More attention paid to all the natural gas we’re wasting

Energy experts are starting to pay more attention to an important byproduct to U.S. oil extraction: the incredible amount of natural gas that gets burned off into the atmosphere, or “flared,” because it’s not profitable enough to capture at the well head.

Forbes contributor Michael Kanellos is the latest to examine the absurd practice, writing:

… the sheer volume of gas that gets flared or emitted into the atmosphere t remains truly astounding. A potential source of profits and jobs is literally transformed in bulk into an environmental hazard and potential liability around the clock.

It’s an environmental hazard because natural gas is made primarily of methane, a greenhouse gas that’s many times worse for the environment than carbon dioxide. Some methane leaks from wells and pipelines, but even when the gas is burned off, it creates some GHG emissions.

Methane has tremendous potential as a commodity, however, because it can be turned into alcohol fuels — ethanol and methanol — to run our cars and trucks. Both fuels burn much cleaner in engines, and can be cheaper for the consumer.

When the price of oil was $115 a barrel, there was little incentives for oil drillers — who put bits in the ground mainly for oil, after all — to capture and store the natural gas, because gas remains stuck in the cellar in terms of pricing. Now that oil has dropped by 60 percent over the past seven months, maybe U.S. drillers will be incentivized to keep more of the gas that comes up in the wells.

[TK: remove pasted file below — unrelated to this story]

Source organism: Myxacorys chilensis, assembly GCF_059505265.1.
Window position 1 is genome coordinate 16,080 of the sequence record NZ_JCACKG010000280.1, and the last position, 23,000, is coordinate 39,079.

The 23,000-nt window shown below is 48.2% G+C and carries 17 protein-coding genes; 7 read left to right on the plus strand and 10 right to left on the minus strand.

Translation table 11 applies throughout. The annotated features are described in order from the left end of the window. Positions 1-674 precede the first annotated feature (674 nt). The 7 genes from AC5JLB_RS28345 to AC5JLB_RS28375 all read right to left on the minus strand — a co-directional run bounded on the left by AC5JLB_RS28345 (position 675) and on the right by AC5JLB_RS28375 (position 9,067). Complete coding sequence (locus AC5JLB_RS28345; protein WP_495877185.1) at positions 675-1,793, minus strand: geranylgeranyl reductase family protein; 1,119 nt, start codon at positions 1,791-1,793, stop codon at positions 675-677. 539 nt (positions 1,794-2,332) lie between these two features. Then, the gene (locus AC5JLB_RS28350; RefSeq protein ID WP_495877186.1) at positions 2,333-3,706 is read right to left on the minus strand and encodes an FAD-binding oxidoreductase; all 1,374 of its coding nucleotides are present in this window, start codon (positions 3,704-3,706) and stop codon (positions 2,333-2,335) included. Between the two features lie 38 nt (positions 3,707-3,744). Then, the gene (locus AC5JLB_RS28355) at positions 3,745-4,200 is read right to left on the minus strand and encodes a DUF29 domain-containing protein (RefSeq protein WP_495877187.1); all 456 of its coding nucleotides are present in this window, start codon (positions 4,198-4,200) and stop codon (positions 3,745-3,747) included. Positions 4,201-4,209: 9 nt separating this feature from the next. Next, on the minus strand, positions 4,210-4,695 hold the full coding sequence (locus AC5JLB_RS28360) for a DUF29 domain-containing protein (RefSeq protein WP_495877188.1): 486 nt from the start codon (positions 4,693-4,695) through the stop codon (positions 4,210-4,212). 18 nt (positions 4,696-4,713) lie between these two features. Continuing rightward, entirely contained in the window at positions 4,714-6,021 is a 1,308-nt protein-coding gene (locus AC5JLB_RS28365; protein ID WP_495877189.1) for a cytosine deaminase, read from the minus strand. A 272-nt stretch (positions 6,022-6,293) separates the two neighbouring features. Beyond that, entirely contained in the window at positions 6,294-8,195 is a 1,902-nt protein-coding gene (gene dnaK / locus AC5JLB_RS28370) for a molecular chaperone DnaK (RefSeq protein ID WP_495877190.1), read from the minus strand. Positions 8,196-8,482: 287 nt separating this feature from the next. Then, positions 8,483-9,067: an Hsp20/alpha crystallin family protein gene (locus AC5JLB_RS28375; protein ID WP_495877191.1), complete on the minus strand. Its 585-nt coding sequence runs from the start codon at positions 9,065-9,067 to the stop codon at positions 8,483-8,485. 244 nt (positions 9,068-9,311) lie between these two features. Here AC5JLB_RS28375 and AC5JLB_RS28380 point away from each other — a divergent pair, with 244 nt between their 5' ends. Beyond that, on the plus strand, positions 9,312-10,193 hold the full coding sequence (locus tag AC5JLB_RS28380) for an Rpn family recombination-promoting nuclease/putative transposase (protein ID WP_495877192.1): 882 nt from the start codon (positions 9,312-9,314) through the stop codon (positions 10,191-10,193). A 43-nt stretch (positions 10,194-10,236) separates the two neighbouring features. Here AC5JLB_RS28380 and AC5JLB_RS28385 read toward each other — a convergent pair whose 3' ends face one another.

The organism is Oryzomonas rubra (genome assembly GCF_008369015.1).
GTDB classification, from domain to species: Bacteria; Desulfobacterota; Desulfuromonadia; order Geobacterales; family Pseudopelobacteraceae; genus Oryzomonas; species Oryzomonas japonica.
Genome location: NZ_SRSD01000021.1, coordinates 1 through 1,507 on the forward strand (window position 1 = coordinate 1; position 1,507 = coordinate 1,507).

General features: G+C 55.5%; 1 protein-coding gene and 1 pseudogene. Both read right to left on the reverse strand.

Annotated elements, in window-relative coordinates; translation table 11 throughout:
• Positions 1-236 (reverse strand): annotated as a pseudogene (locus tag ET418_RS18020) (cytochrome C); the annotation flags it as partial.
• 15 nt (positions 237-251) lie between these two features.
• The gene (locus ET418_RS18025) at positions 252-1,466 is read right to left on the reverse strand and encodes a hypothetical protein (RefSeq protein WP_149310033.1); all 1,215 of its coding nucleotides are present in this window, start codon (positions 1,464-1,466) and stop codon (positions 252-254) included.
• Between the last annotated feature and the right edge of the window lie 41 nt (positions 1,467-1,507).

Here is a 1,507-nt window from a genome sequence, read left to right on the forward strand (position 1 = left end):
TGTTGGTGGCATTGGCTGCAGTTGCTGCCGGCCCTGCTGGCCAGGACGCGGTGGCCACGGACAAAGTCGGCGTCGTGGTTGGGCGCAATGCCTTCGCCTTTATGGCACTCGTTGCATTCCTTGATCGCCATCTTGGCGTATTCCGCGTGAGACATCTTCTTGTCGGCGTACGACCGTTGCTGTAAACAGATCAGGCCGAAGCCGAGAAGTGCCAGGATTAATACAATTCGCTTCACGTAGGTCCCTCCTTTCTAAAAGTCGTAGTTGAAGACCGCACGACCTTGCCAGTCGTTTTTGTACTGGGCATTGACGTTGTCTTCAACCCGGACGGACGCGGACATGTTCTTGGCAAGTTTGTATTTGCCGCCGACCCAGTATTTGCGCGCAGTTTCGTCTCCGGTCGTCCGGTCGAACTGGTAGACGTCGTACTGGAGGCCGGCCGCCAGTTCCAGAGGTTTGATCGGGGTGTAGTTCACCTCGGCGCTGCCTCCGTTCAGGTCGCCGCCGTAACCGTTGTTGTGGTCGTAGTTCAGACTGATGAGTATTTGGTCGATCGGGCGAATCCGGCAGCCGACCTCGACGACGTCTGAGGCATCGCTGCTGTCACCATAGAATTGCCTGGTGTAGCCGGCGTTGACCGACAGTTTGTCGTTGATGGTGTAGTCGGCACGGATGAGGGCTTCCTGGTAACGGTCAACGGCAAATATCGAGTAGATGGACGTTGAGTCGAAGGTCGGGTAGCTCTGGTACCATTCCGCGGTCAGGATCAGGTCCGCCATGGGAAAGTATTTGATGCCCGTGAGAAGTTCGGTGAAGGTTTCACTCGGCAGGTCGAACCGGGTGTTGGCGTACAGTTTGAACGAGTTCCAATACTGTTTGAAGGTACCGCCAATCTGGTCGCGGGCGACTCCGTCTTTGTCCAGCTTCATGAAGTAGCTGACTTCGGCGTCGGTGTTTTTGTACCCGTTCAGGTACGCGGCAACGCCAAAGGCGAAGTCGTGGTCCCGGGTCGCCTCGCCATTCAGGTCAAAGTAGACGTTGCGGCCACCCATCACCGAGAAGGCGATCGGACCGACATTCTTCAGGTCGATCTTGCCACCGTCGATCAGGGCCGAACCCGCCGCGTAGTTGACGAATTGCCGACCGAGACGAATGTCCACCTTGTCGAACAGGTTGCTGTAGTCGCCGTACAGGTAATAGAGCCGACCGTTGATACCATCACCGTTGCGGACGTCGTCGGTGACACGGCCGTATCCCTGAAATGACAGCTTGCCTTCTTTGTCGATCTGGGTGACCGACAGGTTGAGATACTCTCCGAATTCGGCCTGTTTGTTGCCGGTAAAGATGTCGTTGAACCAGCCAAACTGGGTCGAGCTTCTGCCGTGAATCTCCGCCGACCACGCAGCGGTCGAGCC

(Our blogger William Tucker has written about the flaring issue before. It’s also discussed, along with many oil-related issues, in the documentary PUMP, which is available for download on iTunes now.)

Landfills also emit methane, and much of that is flared as well. If we captured more methane and turned it into fuel, there would be more of a market for it, and the infrastructure for converting it to fuel and distributing it would grow. A whole new generation of jobs could be created in the sector, jobs that by their nature would stay in America.

Kanellos has compiled many fascinating statistics about how much natural gas is wasted by flaring, including these nuggets:

  • Since the beginning of 2010, more than 31% of the natural gas in the Bakken region has been burned off or flared. It was worth an estimated $1.4 billion.
  • Over 150 billion cubic meters, or 5.3 trillion cubic feet, get flared annually worldwide, or around $16 billion lost.
  • Flaring in Texas and North Dakota emit the equivalent amount of greenhouse gases as 500,000 cars.

Dispute flares over burned-off natural gas (WSJ)

Fracking boom waste: Flares light prairie with unused natural gas (NBC News)

Natural gas flaring in Eagle Ford Shale already surpasses 2012 levels of waste and pollution (Fox Business)